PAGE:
Cassoday, KS to Chanute, KS
100 miles

What a great day! I had a great night of rest inside my parents' camper, then my mom made biscuits and gravy to start off our day. Mom's cooking is always the best, isn't it?

We rode together for a while, then Dana took off ahead of me. At one point, I stopped to take a break, and sat down facing west, to keep the sun out of my eyes. When I finished, I turned around, and there were 50 to 70 cows, all crowded up to the fence and staring at me. "Well, howdy there folks! Nice weather we got here, eh? Here's a tip... Always drink upstream from the herd!" None of them moved. I got onto my bike and continued on. They all followed me in a huge stampede. Good thing there was a fence between myself and the cows. Dana wasn't as lucky as he encountered two cows that weren't inside a fence.

We arrived in Chanute, KS (the first century on our ride for Dana) and luckily, the city park has free camping for the first 48 hours. They have electricity and water hookups, so it's really great! I'm looking forward to getting another great night of rest and heading out to my aunt's house in Miami, OK.

Tuesday, May 15, 2007

Things you learn on the road

The Garmin Forerunner GPS has a feature that tells you the sunrise and sunset each day. The cool part is it adjusts for your specific location. It is really cool to watch the sunset time change as we bike east (FYI, it sets earlier the further east we go).

Semi trucks for the most part will pull way around us as we bike in the road. Beware of objects! Heather watched a light fluffy thing (must have been because of the way it tumbled quickly and topsy-turvy-like) fall from a truck right in front of her. On closer inspection it was a huge brick. Lucky she was paying attention and stopped well before she was struck.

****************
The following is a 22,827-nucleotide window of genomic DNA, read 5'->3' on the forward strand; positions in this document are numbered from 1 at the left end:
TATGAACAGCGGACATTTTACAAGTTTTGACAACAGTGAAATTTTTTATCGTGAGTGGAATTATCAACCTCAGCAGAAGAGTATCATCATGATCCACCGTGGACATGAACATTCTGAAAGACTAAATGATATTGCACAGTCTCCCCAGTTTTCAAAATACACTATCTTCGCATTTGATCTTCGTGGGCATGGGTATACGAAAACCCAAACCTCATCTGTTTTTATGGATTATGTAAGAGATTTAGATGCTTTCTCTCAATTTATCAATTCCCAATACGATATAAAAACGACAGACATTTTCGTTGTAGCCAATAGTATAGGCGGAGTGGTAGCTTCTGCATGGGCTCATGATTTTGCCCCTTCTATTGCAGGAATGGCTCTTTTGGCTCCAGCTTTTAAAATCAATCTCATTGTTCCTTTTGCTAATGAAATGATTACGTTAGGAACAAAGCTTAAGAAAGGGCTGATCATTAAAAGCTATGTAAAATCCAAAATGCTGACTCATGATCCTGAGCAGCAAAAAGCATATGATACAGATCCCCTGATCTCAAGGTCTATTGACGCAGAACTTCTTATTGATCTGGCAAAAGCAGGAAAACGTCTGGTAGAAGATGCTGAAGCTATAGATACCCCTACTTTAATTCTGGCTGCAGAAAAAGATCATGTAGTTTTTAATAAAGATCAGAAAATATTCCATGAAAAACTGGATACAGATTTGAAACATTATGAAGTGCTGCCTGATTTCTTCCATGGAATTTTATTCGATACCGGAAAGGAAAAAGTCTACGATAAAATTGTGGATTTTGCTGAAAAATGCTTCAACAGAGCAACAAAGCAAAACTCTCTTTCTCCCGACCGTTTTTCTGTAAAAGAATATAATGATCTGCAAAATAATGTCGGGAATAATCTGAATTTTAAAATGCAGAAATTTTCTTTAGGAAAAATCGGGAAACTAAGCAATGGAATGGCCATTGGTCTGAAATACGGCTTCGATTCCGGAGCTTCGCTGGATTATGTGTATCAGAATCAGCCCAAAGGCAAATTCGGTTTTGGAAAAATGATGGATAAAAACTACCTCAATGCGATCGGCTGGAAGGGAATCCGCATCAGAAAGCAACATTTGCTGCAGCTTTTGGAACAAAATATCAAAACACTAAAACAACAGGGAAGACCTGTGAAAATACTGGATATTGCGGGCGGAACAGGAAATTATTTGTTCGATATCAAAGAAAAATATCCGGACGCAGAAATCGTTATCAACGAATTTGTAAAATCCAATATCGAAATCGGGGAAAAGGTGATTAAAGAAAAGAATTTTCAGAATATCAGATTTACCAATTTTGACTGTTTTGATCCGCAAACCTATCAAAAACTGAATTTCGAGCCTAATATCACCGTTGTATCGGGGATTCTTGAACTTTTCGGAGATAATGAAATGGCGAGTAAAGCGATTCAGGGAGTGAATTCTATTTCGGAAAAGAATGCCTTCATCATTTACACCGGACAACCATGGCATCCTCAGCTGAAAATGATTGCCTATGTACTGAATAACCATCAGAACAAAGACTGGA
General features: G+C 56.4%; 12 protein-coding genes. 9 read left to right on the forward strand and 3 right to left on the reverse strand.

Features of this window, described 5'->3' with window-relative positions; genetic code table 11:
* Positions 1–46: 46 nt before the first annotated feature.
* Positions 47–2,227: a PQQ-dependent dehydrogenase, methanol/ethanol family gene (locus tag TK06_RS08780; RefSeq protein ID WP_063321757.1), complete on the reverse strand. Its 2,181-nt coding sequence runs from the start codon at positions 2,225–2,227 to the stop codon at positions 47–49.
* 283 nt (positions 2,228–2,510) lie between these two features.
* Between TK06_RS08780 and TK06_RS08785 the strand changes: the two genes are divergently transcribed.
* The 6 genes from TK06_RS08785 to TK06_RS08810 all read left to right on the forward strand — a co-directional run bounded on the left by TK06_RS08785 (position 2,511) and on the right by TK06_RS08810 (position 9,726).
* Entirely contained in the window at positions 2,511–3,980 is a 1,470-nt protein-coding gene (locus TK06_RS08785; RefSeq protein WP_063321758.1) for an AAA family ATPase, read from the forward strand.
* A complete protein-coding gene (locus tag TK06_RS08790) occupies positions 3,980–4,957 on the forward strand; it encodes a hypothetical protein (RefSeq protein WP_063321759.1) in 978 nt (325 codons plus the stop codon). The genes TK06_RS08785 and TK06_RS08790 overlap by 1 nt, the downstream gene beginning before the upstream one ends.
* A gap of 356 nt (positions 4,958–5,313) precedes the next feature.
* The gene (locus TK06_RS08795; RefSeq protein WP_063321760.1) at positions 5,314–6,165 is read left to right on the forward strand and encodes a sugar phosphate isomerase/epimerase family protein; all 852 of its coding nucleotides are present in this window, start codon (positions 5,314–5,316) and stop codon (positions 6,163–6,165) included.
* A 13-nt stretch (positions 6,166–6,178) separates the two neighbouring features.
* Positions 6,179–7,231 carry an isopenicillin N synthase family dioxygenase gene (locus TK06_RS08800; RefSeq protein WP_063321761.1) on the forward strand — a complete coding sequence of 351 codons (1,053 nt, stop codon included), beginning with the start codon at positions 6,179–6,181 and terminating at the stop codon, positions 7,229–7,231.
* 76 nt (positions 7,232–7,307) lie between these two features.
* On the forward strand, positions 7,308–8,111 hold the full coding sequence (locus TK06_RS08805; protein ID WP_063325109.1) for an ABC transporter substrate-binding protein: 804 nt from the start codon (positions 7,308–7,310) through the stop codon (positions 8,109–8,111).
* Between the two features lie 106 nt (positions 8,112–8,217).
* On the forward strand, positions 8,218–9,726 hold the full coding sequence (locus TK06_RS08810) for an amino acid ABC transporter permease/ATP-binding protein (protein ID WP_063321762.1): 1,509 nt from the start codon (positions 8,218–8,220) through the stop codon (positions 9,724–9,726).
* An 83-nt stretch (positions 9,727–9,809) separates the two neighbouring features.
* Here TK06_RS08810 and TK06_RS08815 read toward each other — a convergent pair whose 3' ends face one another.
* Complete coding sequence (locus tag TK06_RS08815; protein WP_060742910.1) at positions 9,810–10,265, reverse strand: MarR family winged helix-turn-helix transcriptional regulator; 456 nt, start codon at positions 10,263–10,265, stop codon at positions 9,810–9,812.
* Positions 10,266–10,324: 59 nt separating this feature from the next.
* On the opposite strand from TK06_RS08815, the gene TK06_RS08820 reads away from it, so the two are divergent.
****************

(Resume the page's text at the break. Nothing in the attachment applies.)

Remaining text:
I have read countless times that when backpacking (or using panniers) heavy things go on the bottom. Well, the same thing applies when using a BoB trailer. It makes a very significant difference as I found out the hard (or easy, depending on if you are a glass half-full or half-empty kind of person) way.

When your riding partner (or yourself for that matter) is moving too slow, have them sing a mundane, repetitive song to themselves. Some sugestions are "99 bottles of Gatorade on the bike" or "Row, row, row your boat". I did this with Heather, and boy did it ever work well. Too well, actually. I ended up asking her to stop doing that after a while because I could not keep up.

it helps to name some of your equipment (helps because it gives me a chuckle) that you are fond of. BoB is of course self named. My bicycle is named Lisa after a very tough girl I knew in high school who ended up joining the Crew team at UC Davis. Our stove is WiLI (after Wisper Light International, the model we have).

Cows like to follow cyclists. For the last week or so every time we bike past a herd of cows they follow us down the road. Ok, sometimes they need a little encouragement, so I "moo" at them. A few cows ignore me but respond well to Heather signing MOO at them (I guess they are deaf cows).

That's it for now. Until next time...-dana

SAG Ahhhhhhhhh

So last night after our 20 mile detour last night into Hutchinson, Heather was exhausted and I had pulled my left calf muscle. I really wanted to keep going, but Heather, in her infinite wisdom, put her foot down and firmly (obstinantly is more like it) said "No". So I went to the nearest motel and negotiated the rate down by 20 bucks.

We tucked in for the night and both agreed we would get up at 5 am to leave. We did get up at 5 am and I realized why it was such a great idea we had a hotel tonight. Seems as I woke up at 5 am (shortly afterwards I did go back to sleep) I was comforted by the gentle sounds of a raging thunderstorm. I did not even bother rousing Heather. I knew there was no way we were leaving with all that thunder and lightning (especially the lightning) going on out there in the plains. We did not end up leaving until 8:30 (which was nice because we were able to take advantage of the free hotel breakfast) in the morning.

As we walked out the door we got a call from Mary (that's Heather's mom) and Larry (her dad, of course), saying they were on the way and wanted to know where we were. After giving them a description of our route we headed off.

I sometimes laugh at times that other people feel is not appropriate. My philosophy is I can either laugh and try to enjoy life's experiences or I can be depressed/upset. Well, I choose to laugh (most of the time). There is a reason I share this with you. What I describe next I just want you to feel free to laugh (I was laughing wholeheartedly) at our pain.